On a clear, cold Monday morning in early November, Charlottesville Area Tree Stewards gathered with Virginia Department of Forestry employees and U.Va. students in the APO service organization to plant 16 trees on the front yard of the Forestry Department’s office at the Fontaine Research Park. We are grateful to all the volunteers who worked on this project, particularly VDOF staff who dug holes, helped plant the trees, and carried out other maintenance around the site. We owe special thanks to project leader Barbara White, who received funds from VDOF’s Virginia Trees for Clean Water program to cover the cost of the trees and materials. She and fellow Tree Steward Mark Zollinhoffer traveled to Colesville Nursery in Ashland and Bremo Trees in Fluvanna County to pick up the trees (some in containers and others bare-rooted) before planting day.
Our workdays are always instructive, and this one underscored directly the need for diversity on the VDOF grounds. The 16 new trees—of eight different species—replace oaks that are being devastated by a bacterial leaf scorch. The state forestry team also introduced us to an alternative to the “gator bag,” which sits upright and holds moisture next to the trunk. Called “tree diapers,” the new devices lay flat around the base of the tree and can be covered with mulch and left in place all winter, affording a healthier and more attractive way to provide water to baby trees. In early spring, we will add more trees to VDOF’s front yard, as well as replacements in our original allée along the drive. We will also place trees around the new CATS nursery to grow more shade. Again, we will be planting a variety of native species to add to the arboretum’s diversity, departing from the monoculture of oaks.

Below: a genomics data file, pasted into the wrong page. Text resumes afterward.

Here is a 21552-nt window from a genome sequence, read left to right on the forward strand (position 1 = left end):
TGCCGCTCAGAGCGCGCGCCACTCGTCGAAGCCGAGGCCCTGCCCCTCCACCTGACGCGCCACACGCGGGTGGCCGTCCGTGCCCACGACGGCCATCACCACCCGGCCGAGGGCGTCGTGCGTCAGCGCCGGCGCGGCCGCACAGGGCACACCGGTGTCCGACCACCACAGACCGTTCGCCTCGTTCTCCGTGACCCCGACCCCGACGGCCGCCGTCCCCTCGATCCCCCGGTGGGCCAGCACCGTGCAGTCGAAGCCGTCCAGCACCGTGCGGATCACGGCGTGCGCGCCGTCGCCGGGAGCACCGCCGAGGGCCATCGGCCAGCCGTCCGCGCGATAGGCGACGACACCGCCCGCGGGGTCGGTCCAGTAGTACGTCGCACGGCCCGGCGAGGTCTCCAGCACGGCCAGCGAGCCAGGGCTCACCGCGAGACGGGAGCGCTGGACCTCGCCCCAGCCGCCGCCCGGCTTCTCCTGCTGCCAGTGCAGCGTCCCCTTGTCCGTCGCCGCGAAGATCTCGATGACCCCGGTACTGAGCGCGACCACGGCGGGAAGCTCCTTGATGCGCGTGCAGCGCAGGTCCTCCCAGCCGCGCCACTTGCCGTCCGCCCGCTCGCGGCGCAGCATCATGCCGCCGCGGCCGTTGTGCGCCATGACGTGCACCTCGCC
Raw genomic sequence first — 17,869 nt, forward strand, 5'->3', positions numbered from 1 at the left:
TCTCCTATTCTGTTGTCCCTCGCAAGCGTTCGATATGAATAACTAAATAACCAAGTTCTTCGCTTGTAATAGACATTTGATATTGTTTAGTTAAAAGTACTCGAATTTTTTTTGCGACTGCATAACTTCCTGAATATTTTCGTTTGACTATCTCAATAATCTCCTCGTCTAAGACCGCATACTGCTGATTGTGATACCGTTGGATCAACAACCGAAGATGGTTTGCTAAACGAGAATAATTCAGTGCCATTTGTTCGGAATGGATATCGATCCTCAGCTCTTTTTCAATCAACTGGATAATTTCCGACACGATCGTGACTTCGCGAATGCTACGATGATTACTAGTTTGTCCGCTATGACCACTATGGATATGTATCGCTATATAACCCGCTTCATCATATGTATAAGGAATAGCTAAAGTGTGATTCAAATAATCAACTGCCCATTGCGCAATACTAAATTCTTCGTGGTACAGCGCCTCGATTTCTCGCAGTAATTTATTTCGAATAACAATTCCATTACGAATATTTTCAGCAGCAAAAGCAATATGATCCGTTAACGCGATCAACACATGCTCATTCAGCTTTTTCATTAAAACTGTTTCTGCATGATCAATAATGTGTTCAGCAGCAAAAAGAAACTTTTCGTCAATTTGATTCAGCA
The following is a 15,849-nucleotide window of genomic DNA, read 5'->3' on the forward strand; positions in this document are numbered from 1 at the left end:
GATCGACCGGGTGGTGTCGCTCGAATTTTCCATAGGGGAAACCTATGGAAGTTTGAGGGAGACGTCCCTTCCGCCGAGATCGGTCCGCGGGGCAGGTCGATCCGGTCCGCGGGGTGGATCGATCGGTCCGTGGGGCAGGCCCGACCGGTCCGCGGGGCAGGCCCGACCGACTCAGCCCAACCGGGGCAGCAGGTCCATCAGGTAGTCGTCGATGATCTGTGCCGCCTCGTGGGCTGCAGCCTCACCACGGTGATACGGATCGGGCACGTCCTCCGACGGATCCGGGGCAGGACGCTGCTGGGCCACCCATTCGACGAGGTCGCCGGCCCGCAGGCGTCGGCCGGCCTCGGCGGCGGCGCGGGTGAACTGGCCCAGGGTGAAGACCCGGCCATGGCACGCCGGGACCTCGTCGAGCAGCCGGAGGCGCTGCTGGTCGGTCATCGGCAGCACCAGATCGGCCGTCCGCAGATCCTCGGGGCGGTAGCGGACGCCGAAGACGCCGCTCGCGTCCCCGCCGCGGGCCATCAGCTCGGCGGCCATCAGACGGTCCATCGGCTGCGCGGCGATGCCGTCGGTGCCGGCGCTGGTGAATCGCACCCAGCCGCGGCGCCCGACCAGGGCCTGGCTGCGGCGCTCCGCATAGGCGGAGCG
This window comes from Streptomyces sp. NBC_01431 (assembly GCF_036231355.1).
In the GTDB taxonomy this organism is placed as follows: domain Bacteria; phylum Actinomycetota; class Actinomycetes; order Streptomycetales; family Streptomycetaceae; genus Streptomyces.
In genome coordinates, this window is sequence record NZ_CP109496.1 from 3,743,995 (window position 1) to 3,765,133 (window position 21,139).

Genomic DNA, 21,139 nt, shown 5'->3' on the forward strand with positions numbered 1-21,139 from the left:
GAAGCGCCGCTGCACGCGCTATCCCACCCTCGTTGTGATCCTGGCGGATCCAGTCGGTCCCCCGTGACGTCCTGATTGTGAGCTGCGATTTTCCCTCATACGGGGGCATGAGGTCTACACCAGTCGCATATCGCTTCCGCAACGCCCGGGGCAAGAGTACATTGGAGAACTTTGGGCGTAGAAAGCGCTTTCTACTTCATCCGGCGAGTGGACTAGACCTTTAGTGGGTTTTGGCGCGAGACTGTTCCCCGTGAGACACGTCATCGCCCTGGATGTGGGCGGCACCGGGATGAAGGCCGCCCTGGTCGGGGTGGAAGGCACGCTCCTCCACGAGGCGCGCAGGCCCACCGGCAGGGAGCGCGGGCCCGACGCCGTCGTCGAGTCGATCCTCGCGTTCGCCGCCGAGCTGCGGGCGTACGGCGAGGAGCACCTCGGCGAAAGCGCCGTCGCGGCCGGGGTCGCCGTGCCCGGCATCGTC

In October, the Charlottesville Area Tree Stewards celebrated the completion of our new tree nursery on the grounds of the Virginia Department of Forestry at the Fontaine Research Park. This is where CATS will store and care for the trees we make available to the community at our twice-yearly tree sales. (Please mark your calendar for our next sale, May 2, 2020, on the lawn at Stonefield.) Surrounded by 220 feet of deer fencing, the facility is the result of a months-long design and assembly process carried out by more than 20 Tree Steward volunteers. Robin Hanes, who coordinated the project, expressed special thanks to Phil Stokes for mapping out the nursery’s specifications and for acquiring a fencing system that would meet our needs. She also gave a hearty shout out to Allen Ingling and Kathy Nepote for their leadership in the construction effort and for providing some of the nursery’s essential features, such as a gate that affords truck access and a large bin for storing potting soil. On the day of the move, CATS volunteers loaded up some 300 plants and hefty storage frames and transported them from our previous location at Grand View Nursery, owned by longtime Tree Steward Jay Gillenwater. We are all grateful to Jay for giving our trees a home for the past eight years, and we look forward to nurturing our young specimens at this new location.
Braving the fall chill on November 2, a volunteer team that included 20 U.Va. students, 10 CATS members, and 7 Tree Steward trainees took part in our annual workday at the Grove, a section of East McIntire Park where we have placed a variety of trees. Under project director Robin Hanes, the crew cleared the plantings of weeds, nourished them with healthy doses of compost from Panorama Farms, and blanketed them with a fresh layer of mulch. In addition to enhancing a special landscape in our community, this work will help our trees withstand whatever’s thrown at them by this coming winter.